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Yes it will, the CL7/9 chassis is almost identical ... If they have a kit, you'd most likely need the following parts only ...

- Calipers
- Rotors
- Brake Lines
- Pads
- Correct offset rims
- Tyres

Not a cheap upgrade.
 

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Honestly, I wouldn't say it's the best especially measured on the "bang-for-your-buck". It's simply another choice of what's available, that's all.
 

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Discussion Starter · #5 ·
Think its an overkill for street use, wat would u recommend Noel? I was thinking abt the Spoon Monoblocks
 

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Indeed, the Spoon setup is quite ideal for road/track use because of many PROs in the design ... Even the Spoon setup is good enough for serious racing.
 

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My Two Cents

Just my Two Cents but I have a Bremo Package and the car seriouly stops when you hit the brakes, and they are a little cheaper.
 

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Zasker1 said:
Just my Two Cents but I have a Bremo Package and the car seriouly stops when you hit the brakes, and they are a little cheaper.
Hi

can you show some links or info on this brembo kit ?


thanks
 

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Those Brembo calipers in that series also weigh 200% heavier, cost 300% more than Spoon calipers ;)
 
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I'm considering the Brembo but I'm concerned about brake bias. Will the rears be useless since there is so much up front but you're still limited by the tires. Also, is the master cylinder big enough so that you don't need Arnold Schwarzzeneggers right leg to stop?

Finally, where is the best deal to get a set?

Ignacio
 

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4 pot Brembos are fine, they will still retain the factory brake bias. The rears are never useless. What has brakes got to do with tyres? The master cylinder is fine for a 4 pot and the most a mini 6 pot system regardless of manufacturer.

The 6 pot APs are a serious overkill for a CL7/9. Especially when it doesn't even produce enough power to pack the need for such braking power.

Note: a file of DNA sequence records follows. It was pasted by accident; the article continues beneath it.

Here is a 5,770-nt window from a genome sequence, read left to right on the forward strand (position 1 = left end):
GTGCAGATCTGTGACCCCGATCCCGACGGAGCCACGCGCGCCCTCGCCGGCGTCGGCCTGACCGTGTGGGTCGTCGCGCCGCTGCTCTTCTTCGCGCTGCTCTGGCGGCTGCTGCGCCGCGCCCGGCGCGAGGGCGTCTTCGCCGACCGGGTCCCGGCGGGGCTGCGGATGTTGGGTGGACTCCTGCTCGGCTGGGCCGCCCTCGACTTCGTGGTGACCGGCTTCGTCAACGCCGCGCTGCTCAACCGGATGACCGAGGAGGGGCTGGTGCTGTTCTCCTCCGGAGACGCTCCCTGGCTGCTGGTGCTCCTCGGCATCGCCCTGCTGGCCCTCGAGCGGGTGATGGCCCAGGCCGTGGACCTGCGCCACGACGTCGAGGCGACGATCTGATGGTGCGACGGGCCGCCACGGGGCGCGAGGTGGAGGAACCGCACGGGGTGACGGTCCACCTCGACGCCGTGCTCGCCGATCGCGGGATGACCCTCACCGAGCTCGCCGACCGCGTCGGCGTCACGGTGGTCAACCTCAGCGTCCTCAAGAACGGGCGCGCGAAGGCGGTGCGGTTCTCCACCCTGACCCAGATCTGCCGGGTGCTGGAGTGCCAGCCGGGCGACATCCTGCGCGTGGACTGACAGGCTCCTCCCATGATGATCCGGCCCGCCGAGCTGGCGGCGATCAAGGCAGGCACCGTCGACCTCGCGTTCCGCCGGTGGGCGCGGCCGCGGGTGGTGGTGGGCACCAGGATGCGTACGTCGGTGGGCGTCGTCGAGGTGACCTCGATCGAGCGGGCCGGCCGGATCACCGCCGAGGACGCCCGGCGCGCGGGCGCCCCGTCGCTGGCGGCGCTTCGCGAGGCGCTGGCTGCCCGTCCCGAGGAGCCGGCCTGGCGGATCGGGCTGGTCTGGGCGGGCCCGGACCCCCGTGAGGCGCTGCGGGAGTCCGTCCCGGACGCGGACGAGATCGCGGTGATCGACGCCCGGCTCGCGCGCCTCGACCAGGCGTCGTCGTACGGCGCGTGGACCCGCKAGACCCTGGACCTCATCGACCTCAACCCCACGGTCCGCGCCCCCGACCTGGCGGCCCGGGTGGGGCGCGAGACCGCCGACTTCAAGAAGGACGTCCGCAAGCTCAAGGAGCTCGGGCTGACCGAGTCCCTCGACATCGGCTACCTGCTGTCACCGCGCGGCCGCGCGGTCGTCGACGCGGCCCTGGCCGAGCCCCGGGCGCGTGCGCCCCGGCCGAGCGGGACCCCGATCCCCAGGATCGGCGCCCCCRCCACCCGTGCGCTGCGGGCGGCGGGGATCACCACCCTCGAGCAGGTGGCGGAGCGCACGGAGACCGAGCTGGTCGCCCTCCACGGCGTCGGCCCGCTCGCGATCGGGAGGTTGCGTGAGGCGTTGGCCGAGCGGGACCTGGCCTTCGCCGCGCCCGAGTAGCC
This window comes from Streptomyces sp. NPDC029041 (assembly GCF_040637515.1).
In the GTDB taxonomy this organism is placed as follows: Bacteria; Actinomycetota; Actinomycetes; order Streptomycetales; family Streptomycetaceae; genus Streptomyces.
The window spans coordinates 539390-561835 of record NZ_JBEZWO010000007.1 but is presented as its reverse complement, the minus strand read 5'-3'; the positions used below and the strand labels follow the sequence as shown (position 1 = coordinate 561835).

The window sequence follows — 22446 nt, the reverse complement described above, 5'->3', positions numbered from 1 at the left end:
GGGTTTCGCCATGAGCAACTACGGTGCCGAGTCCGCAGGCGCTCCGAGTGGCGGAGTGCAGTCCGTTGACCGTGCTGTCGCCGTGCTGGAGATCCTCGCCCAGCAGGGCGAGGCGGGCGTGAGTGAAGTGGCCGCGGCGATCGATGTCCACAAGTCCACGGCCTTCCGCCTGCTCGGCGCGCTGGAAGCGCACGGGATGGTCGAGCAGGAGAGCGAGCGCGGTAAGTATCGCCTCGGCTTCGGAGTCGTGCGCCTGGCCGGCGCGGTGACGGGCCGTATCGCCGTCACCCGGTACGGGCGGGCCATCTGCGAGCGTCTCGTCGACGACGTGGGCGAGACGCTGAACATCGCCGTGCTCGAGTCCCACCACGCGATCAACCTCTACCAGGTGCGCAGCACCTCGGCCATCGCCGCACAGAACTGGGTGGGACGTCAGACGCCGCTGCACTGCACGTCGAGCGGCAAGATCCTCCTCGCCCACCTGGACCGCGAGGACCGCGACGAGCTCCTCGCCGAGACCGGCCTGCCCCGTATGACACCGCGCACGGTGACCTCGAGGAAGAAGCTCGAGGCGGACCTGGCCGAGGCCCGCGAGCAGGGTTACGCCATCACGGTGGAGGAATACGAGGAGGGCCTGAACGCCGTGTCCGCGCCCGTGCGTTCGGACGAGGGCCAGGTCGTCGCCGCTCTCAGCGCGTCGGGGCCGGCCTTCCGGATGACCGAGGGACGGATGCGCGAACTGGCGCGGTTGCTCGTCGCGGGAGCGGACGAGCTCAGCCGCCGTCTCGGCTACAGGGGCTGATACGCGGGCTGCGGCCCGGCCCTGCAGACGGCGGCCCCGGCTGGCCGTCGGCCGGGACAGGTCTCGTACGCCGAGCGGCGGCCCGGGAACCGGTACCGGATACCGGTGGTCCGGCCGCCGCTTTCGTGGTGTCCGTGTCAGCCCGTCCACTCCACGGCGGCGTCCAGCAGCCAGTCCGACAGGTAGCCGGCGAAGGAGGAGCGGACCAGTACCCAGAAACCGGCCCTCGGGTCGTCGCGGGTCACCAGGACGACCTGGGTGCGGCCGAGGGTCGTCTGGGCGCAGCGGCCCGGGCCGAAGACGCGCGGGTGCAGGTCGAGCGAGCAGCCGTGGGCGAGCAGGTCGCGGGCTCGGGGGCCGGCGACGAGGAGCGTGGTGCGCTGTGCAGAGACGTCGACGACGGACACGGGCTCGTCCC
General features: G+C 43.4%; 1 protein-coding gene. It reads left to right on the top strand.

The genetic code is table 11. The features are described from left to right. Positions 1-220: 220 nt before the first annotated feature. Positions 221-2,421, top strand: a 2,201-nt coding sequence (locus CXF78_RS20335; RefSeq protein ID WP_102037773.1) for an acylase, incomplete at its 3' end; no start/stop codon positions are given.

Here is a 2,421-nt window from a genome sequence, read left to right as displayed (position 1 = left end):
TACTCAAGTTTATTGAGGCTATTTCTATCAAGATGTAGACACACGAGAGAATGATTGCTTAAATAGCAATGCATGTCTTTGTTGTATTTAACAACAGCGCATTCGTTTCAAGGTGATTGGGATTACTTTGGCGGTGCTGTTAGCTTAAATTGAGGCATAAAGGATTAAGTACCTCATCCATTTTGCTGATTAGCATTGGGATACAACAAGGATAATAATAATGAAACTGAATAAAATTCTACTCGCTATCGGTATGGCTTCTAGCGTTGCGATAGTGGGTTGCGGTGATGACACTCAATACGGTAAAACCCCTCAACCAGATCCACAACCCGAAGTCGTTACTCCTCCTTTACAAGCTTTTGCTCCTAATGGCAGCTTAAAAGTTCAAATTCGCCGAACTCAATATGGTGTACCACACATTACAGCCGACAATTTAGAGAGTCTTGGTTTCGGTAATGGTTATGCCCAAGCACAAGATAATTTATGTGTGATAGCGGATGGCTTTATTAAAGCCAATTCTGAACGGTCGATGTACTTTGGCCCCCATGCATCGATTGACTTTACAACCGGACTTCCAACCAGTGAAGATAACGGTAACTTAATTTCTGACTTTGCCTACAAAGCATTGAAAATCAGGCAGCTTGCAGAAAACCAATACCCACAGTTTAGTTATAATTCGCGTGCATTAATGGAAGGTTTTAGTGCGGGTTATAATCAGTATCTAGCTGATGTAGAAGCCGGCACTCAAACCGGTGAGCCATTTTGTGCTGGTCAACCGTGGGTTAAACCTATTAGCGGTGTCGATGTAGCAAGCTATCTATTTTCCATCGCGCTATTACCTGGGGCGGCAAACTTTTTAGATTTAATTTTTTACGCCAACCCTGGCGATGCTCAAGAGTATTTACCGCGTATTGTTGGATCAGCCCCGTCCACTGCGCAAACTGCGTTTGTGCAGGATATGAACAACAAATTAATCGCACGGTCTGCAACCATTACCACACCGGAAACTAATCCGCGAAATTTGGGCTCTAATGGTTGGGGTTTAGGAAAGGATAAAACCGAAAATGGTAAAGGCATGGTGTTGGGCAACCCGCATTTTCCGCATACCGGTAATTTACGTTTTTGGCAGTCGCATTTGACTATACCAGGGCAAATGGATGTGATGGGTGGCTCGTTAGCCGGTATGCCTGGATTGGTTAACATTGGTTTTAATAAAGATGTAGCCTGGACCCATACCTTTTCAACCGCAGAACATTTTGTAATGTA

Zasker would be using the "GT" series Brembos. You can find more information on the Brembo US official site.
 

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I've been reading alot of articles from well respected sources, and new reaserch has shown that with the new big brake kits coming out, they only address the front brakes, brake feel might be beter and and less fade and increase in overall performance, But braking distance is actually increased and handling while on brake is reduced.

don't blieve it, do the test your self, (by this we don't mean seat of your pant feeling, it is not a accurate form of measure, do some real measurments!) few people that install these kits, even lot of shops that install them don't know how to tune brakes properly, if you only upgrade the front you'll have premature lock up, and no mater how much you adjust the brake bais vavle you will not get optimal braking because the ratio is no longer the same and you cannot get optimal braking even from your new calipers let alon all-around.

If you upgrade your brakes, do it all around, and do it the rite way, because other people are using the roads, it's not place to fool around.
 

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Indeed, I always advocate not to believe everything you read. And understanding brake bias/distribution is not a general wide article or blanket knowledge across the board. In fact, every manufacturer right down to every model has a very different way of setting how the brakes work.

From factory, the brakes are designed to stop even with approximate 50%-75% power increase. However, that is not optimal and puts undue excessive wear. Thus people look at improving braking power whilst maintaining or improving wear and tear characteristics from whatever power increase.

My knowledge and experience is heavily based around Hondas only, I won't propagate useful change for 95% of the people because they haven't even found the limits in the factory setup. However from my experience over the past decade.

Hondas never or even almost never need a rear caliper or larger rear brake upgrade even with significant power upgrades. And per/say of overloading with massive calipers in the front without understanding the balance of the setup is indeed an overkill with little to no real benefits.
 

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Depends on what you want to do with the car, if you're going to drive it only on the road for the most part of the time. No, it's not necessary to upgrade any calipers. But if you're thinking about doing some trackwork, that'll be a good idea.

Improve pads, brake fluid, brake lines. These are the more essential things to concentrate on before touching the calipers or rotors.
 

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what kind of pads would you recommend for a combined street/track use?
 
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